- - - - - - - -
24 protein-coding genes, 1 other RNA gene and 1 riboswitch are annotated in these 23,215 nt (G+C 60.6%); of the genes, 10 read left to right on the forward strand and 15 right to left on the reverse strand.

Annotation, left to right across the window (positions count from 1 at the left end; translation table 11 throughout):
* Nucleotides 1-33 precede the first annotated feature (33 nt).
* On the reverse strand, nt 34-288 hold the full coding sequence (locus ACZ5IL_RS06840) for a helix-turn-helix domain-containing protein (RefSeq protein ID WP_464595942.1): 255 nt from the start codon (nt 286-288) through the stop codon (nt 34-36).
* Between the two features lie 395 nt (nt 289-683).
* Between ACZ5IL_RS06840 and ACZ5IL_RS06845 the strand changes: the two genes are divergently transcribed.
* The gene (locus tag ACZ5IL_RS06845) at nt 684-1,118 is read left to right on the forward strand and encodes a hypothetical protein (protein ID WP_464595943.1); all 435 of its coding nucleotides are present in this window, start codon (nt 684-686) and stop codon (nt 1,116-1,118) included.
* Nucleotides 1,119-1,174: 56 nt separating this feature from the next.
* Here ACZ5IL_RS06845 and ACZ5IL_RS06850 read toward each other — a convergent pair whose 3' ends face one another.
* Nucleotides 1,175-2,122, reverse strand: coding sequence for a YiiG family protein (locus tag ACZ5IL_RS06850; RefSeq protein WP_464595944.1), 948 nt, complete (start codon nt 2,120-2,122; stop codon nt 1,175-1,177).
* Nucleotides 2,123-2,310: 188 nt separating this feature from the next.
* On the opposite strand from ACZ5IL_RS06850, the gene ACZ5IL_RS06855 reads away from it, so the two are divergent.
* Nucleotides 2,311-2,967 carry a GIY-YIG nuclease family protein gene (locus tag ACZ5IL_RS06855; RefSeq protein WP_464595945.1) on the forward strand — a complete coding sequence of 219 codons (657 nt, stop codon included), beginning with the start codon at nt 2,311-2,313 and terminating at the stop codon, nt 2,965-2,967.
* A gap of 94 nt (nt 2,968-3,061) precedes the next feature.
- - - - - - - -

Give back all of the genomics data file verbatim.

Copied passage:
24 protein-coding genes, 1 other RNA gene and 1 riboswitch are annotated in these 23,215 nt (G+C 60.6%); of the genes, 10 read left to right on the forward strand and 15 right to left on the reverse strand.

Annotation, left to right across the window (positions count from 1 at the left end; translation table 11 throughout):
* Nucleotides 1-33 precede the first annotated feature (33 nt).
* On the reverse strand, nt 34-288 hold the full coding sequence (locus ACZ5IL_RS06840) for a helix-turn-helix domain-containing protein (RefSeq protein ID WP_464595942.1): 255 nt from the start codon (nt 286-288) through the stop codon (nt 34-36).
* Between the two features lie 395 nt (nt 289-683).
* Between ACZ5IL_RS06840 and ACZ5IL_RS06845 the strand changes: the two genes are divergently transcribed.
* The gene (locus tag ACZ5IL_RS06845) at nt 684-1,118 is read left to right on the forward strand and encodes a hypothetical protein (protein ID WP_464595943.1); all 435 of its coding nucleotides are present in this window, start codon (nt 684-686) and stop codon (nt 1,116-1,118) included.
* Nucleotides 1,119-1,174: 56 nt separating this feature from the next.
* Here ACZ5IL_RS06845 and ACZ5IL_RS06850 read toward each other — a convergent pair whose 3' ends face one another.
* Nucleotides 1,175-2,122, reverse strand: coding sequence for a YiiG family protein (locus tag ACZ5IL_RS06850; RefSeq protein WP_464595944.1), 948 nt, complete (start codon nt 2,120-2,122; stop codon nt 1,175-1,177).
* Nucleotides 2,123-2,310: 188 nt separating this feature from the next.
* On the opposite strand from ACZ5IL_RS06850, the gene ACZ5IL_RS06855 reads away from it, so the two are divergent.
* Nucleotides 2,311-2,967 carry a GIY-YIG nuclease family protein gene (locus tag ACZ5IL_RS06855; RefSeq protein WP_464595945.1) on the forward strand — a complete coding sequence of 219 codons (657 nt, stop codon included), beginning with the start codon at nt 2,311-2,313 and terminating at the stop codon, nt 2,965-2,967.
* A gap of 94 nt (nt 2,968-3,061) precedes the next feature.